The occurrence of illness as a result of earlier treatment by a doctor, or other health care worker, for a previous illness.
(Communications theory) A theory in which the process by which an innovation spreads through society is identified. Typically this follows an ‘S’ curve, slowly at first, then more rapidly, and finally slowing down again. It is useful to health promotion as different social groups play different roles in the uptake of an innovation, and their identification and allegiance can play an important role in the eventual success of a programme. (See Innovation; Change agent; Pro-innovation bias; Acceptance variables.)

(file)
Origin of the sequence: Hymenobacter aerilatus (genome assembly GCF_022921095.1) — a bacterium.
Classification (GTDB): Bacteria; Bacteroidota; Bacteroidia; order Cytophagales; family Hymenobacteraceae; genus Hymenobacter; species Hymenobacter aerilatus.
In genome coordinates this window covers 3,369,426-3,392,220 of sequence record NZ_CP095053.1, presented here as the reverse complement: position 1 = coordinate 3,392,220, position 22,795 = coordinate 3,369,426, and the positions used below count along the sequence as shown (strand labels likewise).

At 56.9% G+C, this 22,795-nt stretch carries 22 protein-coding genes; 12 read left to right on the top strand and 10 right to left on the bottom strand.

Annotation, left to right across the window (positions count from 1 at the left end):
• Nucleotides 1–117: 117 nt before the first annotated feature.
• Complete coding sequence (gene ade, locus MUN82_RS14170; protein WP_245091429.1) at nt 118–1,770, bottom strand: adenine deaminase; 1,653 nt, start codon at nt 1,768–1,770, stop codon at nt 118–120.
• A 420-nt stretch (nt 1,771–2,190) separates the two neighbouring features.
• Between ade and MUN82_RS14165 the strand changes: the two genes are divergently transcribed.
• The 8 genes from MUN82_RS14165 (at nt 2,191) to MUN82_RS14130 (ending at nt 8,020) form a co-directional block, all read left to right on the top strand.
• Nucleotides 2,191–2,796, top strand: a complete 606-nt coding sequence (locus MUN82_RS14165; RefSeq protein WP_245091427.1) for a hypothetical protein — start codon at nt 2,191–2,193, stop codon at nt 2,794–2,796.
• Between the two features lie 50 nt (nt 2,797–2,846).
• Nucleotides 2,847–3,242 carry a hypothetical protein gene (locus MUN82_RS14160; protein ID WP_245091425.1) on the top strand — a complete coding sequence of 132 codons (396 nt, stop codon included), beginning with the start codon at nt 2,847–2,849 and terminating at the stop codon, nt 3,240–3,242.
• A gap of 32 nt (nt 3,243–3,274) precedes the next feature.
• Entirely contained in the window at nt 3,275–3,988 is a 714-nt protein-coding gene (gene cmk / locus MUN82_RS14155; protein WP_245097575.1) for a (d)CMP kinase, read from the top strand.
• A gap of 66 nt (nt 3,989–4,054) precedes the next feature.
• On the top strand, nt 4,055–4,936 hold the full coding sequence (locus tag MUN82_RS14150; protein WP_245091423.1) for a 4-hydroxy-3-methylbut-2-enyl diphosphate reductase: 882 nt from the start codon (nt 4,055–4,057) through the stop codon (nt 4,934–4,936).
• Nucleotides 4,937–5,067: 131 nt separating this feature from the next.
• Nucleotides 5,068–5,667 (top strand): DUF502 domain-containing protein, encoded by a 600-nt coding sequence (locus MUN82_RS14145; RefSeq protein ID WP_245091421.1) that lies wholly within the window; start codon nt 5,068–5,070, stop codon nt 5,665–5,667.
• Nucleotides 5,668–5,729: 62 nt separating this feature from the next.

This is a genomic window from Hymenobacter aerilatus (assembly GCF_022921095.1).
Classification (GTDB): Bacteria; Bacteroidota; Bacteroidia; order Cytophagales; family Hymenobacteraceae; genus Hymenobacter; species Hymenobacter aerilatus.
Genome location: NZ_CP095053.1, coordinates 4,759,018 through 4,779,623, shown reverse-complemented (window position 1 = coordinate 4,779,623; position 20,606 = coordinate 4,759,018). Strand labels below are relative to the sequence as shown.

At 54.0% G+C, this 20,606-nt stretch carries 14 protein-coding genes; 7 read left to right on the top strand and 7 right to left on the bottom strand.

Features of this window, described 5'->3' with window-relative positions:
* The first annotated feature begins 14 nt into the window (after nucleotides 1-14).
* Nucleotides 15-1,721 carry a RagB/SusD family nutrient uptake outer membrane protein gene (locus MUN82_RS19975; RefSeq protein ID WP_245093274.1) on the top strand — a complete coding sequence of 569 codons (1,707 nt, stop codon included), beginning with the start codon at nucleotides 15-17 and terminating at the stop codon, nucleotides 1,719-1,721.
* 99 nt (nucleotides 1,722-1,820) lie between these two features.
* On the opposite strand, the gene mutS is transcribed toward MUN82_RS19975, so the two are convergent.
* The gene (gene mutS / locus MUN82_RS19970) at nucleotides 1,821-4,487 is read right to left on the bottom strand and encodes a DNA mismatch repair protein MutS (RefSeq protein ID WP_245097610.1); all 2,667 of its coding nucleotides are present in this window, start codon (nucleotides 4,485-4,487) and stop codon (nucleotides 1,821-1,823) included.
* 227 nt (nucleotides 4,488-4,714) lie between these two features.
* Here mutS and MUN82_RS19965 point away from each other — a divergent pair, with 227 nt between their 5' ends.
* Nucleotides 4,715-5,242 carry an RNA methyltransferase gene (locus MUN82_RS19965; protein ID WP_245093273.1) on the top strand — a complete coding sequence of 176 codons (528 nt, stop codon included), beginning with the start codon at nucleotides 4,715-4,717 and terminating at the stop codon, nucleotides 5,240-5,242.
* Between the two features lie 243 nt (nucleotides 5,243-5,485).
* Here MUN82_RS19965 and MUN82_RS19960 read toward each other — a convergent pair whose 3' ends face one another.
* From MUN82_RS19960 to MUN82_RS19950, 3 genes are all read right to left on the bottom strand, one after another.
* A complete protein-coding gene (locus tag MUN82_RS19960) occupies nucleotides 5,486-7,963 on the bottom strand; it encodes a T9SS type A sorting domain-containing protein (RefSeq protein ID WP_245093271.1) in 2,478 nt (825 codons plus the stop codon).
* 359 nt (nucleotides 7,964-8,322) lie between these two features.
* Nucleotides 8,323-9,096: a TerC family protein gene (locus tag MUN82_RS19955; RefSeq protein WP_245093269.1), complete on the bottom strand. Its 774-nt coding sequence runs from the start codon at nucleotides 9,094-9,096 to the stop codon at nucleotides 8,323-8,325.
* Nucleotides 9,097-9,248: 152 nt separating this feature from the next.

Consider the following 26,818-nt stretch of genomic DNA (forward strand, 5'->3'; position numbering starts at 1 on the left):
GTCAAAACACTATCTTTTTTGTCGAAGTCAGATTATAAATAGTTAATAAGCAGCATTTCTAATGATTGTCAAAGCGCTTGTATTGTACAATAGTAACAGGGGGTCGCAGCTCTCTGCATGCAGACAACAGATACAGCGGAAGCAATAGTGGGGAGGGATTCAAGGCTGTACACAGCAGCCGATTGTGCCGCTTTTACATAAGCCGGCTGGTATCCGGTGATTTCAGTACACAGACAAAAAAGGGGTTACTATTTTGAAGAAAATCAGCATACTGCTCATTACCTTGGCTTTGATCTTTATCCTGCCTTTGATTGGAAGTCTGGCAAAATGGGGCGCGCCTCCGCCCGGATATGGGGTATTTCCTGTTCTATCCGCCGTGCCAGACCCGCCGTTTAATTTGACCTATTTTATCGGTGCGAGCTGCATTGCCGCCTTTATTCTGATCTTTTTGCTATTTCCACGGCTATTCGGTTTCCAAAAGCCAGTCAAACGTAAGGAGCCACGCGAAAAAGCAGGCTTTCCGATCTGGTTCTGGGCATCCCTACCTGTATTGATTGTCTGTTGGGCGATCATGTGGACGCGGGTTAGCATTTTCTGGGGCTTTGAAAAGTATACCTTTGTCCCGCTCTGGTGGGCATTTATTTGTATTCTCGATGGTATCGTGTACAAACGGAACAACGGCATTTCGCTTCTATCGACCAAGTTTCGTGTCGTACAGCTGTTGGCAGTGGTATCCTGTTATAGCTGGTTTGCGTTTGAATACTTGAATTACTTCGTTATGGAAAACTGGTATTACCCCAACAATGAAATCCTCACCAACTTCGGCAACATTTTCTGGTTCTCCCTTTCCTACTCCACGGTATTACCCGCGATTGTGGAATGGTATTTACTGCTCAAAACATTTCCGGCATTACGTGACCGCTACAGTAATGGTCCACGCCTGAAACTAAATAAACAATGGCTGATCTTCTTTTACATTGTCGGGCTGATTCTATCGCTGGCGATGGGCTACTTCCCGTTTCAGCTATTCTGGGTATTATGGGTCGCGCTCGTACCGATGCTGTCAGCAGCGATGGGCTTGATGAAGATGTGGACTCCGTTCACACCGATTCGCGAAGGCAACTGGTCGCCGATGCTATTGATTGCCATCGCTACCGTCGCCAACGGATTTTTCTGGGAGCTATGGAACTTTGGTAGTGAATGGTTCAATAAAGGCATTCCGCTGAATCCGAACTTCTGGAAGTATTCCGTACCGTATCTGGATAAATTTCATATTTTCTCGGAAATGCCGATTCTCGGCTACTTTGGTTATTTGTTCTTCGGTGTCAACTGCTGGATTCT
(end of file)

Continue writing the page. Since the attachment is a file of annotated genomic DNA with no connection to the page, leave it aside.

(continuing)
(Psychology) An unpredictable schedule of reinforcement (rewards) which may exert a powerful effect on behaviour. For example, when the discomfort and unpleasant consequences of binge drinking are interspersed with occasional euphoric and enjoyable experiences, drinking may be perceived as enjoyable and repeated.